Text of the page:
Distribute Keywords Throughout the Content
Ideally, you will optimize your content before it gets added to the site but let’s be honest, product teams usually push out new products and then the SEO team has to go through and rework or optimize it for SEO purposes. While not ideal, it is better to go back and optimize it after the fact. After your product team has completed writing in-depth category, subcategory, and product descriptions, it is crucial the SEO team or individual optimizes the content by including your target keyword(s) a few times within the content. Do not keyword stuff and add the keyword into the content just to get it in there. You are merely adding keywords into the text to help Google better understand what your page is all about. If your target keyword is “women’s scrubs” for example, then you will want to make sure to include the keyword (or a variation of the keyword) within your content a few times.
Google will place more weight on keywords that appear at the top of the webpage, so optimize your content to place your keywords at the top of the page or within the first 100 words on the page if possible.
In the example above, Scrubs and Beyond have created a short paragraph (287 words of text to be exact) discussing the styles, features, and benefits of their scrubs (a.k.a – nursing uniforms) for women in the medical field.
What is All This Talk About Synonyms, LSI Keywords, Semantic Keywords, and NLP Stuff
Whatever the terminology is these days, incorporating Latent Semantic Indexing (LSI), Natural Language Processing (NLP), or semantic keywords and phrases that are closely tied to the main keyword, will help you increase exposure and visibility. The main point is, Google has been leveraging technology to better understand the relationship between words and phrases. For example, there are very different meanings to the word “hot” based on its context -e.g. – hot oven, hot food (it’s spicy versus burn your mouth hot), hot costumes (when referring to the attractiveness of a person or thing), etc. In order for Google to know what information show they are working to understand the relationship between words and how they all relate to each other. Here are some examples of Google searches: Search for hot costumes for Halloween:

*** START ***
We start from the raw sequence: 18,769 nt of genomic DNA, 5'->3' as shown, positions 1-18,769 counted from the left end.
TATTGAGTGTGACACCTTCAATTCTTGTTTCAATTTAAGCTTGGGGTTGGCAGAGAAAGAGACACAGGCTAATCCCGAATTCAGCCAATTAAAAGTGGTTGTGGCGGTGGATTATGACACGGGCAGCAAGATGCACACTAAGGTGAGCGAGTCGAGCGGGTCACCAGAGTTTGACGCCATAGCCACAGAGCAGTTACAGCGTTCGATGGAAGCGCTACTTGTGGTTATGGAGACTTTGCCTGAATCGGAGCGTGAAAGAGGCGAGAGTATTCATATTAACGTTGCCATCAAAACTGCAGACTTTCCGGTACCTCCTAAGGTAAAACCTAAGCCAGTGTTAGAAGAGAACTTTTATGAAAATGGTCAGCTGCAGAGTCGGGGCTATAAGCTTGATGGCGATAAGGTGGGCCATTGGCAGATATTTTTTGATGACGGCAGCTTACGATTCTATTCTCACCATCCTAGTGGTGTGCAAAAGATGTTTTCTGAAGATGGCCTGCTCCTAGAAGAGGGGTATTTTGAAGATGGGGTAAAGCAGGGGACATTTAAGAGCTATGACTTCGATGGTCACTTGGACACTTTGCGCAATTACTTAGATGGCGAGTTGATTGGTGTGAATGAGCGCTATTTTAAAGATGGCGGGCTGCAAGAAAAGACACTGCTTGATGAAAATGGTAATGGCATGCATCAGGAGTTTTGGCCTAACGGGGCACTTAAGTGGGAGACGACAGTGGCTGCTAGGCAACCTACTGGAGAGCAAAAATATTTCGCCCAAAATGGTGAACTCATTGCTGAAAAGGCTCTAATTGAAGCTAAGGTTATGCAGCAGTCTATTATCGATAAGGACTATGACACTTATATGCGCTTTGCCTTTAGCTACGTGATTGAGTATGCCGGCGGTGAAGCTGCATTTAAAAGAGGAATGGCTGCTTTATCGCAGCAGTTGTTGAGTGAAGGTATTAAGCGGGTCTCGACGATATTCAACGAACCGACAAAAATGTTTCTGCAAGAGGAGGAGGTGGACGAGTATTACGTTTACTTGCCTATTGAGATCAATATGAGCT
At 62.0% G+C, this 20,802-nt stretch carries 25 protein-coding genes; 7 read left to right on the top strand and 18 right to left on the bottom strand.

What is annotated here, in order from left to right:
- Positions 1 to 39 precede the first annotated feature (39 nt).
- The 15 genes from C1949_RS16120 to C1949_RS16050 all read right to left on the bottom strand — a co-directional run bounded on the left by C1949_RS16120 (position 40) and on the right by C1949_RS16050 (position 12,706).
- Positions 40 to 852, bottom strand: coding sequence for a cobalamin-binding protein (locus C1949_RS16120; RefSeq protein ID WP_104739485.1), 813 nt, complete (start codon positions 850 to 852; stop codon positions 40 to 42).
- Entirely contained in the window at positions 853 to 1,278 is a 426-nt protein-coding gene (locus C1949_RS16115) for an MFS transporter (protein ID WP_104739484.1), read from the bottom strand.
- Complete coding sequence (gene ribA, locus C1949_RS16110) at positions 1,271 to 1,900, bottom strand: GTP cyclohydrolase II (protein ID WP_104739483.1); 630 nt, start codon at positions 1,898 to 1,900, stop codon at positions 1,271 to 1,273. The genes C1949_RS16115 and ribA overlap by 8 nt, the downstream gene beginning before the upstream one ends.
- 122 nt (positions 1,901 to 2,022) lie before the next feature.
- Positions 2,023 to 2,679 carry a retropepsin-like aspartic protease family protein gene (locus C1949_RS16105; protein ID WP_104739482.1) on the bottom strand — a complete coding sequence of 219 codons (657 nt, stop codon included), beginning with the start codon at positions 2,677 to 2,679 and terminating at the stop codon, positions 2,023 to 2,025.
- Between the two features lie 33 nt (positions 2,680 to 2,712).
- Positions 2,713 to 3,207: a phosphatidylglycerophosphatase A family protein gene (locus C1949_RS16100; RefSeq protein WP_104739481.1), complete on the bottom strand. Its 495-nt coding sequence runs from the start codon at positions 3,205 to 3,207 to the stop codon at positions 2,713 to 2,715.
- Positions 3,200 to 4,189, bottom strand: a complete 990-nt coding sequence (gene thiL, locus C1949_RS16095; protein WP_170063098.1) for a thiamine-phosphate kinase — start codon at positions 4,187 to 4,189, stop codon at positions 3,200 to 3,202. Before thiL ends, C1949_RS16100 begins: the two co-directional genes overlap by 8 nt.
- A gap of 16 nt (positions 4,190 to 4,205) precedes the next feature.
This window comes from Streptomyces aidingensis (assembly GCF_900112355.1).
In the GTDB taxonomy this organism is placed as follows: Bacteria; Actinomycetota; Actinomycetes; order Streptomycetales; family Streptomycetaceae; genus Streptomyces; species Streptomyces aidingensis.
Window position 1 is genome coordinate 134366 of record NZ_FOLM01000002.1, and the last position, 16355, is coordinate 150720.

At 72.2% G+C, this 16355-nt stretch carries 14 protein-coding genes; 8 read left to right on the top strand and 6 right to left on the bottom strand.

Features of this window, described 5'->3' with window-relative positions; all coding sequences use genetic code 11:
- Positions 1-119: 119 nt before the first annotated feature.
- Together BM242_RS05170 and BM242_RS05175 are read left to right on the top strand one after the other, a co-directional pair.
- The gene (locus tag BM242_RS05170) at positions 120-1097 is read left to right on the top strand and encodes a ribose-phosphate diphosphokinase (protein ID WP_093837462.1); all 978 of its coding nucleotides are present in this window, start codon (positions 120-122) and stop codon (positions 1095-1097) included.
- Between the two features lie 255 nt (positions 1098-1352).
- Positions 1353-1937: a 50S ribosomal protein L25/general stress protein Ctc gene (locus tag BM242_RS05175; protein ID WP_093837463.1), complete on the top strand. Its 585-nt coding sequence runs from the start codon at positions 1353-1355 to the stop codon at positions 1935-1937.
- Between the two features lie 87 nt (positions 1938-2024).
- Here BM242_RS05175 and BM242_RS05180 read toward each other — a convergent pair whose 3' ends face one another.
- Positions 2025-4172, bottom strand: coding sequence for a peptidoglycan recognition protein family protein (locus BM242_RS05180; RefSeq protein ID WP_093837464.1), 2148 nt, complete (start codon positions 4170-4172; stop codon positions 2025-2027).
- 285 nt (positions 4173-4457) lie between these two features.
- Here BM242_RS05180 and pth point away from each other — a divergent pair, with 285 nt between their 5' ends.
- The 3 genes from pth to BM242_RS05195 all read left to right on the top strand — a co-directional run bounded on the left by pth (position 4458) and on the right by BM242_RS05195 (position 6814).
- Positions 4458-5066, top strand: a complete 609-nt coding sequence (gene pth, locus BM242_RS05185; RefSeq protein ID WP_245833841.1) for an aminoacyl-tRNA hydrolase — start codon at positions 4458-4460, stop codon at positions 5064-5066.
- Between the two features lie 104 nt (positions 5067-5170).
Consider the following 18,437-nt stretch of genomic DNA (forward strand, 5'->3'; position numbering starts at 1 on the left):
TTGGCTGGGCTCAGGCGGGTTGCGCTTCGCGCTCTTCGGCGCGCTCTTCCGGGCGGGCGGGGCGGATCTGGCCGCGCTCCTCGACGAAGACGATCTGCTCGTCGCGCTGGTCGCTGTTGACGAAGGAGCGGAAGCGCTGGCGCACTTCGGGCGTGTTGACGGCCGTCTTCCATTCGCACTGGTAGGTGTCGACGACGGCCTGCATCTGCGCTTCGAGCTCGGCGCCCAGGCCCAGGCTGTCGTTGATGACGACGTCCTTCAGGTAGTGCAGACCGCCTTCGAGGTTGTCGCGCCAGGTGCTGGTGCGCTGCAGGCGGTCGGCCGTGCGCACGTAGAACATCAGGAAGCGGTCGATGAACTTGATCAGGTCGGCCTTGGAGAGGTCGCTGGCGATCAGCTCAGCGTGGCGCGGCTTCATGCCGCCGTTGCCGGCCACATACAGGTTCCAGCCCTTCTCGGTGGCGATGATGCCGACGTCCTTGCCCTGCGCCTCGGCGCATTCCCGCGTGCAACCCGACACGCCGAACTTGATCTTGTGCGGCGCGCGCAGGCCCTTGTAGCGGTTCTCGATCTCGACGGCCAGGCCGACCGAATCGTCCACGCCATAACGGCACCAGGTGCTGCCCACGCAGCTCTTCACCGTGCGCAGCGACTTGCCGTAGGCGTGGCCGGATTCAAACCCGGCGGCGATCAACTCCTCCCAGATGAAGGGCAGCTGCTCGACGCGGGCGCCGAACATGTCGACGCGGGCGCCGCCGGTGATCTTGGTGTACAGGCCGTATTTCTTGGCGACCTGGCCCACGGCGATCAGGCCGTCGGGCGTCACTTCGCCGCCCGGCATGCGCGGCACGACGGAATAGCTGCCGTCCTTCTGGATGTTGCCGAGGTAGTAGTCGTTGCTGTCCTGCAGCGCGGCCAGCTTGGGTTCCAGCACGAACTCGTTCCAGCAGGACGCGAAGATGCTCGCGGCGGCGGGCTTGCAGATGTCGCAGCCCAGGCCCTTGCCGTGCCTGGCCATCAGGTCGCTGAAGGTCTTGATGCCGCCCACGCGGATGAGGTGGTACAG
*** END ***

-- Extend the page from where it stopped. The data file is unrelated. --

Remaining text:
Versus “hot food” type searches
Versus “hot oven” related terms
Google is working continuously to understand the relationship between phrases based on how a user searches for things or how they refine their searches in order to pull back the most relevant results for a keyword search. Now that we have explained what LSI/NLP/Semantic keywords are, let’s show you how to find and incorporate them into your keyword research. Let’s look at how this could apply to an eCommerce business.
Browse Google to See What Shows Up
Type in your target keyword in Google and take a look at the results that appear in the search results. For example, if you are optimizing your eCommerce category page for children’s athletic clothing, think about (NLP/Semantic language) related to kids and clothing. You might want to consider using the following related keywords to help Google: athletic wear, activewear, athletic clothing, sports apparel, sportswear, etc. All or most of these phrases are being used by sites to describe their clothing line: